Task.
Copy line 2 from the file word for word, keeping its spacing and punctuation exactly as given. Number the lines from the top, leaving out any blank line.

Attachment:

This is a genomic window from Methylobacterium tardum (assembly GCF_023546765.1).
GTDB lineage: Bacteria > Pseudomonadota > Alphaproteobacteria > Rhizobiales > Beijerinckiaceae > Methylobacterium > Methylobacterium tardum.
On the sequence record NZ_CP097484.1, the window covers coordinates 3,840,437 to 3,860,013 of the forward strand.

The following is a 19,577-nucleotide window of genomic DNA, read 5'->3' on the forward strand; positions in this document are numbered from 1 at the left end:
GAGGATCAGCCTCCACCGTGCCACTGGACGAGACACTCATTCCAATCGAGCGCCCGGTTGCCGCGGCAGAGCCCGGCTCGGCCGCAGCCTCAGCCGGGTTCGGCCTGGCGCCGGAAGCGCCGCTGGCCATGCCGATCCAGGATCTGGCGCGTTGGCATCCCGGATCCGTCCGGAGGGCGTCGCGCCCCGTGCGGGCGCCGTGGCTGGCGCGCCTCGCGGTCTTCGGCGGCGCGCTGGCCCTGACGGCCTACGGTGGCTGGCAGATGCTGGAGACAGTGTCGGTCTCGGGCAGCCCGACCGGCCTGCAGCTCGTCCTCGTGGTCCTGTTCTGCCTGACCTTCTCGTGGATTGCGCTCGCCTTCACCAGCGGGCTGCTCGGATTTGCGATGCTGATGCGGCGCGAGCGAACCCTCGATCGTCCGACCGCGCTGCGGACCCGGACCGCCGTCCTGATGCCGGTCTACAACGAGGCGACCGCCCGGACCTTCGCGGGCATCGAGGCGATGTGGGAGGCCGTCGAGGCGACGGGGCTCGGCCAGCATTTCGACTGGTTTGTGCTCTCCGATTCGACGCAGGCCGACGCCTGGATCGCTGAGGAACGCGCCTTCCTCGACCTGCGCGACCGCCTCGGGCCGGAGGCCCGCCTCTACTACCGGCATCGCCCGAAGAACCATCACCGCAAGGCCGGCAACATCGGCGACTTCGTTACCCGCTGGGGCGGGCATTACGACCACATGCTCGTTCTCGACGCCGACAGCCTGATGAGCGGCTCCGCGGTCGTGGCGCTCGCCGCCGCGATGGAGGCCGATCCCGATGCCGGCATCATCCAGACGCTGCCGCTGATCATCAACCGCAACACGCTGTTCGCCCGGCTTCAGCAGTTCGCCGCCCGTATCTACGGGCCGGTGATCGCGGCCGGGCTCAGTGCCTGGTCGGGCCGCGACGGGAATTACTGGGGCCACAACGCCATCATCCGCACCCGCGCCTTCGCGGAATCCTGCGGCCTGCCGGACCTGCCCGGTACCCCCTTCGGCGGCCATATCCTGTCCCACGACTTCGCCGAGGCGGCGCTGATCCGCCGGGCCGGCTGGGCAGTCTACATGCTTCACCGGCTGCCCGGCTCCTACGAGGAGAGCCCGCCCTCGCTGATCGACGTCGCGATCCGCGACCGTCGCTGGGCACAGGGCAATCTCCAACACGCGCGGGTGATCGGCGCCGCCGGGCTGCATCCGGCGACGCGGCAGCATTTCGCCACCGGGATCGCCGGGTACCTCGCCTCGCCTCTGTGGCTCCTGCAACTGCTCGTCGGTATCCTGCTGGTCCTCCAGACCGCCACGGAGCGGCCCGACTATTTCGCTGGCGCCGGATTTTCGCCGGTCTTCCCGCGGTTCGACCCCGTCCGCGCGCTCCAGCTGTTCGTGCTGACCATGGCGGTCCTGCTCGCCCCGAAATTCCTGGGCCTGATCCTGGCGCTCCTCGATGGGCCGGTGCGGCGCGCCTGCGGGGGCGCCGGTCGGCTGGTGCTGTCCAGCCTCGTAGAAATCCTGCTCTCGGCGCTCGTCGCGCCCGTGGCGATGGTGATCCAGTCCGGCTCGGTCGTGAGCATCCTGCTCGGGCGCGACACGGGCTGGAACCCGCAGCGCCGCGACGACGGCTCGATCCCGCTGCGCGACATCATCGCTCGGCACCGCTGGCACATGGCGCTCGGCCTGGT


GTDB lineage: Bacteria > Pseudomonadota > Alphaproteobacteria > Rhizobiales > Beijerinckiaceae > Methylobacterium > Methylobacterium tardum.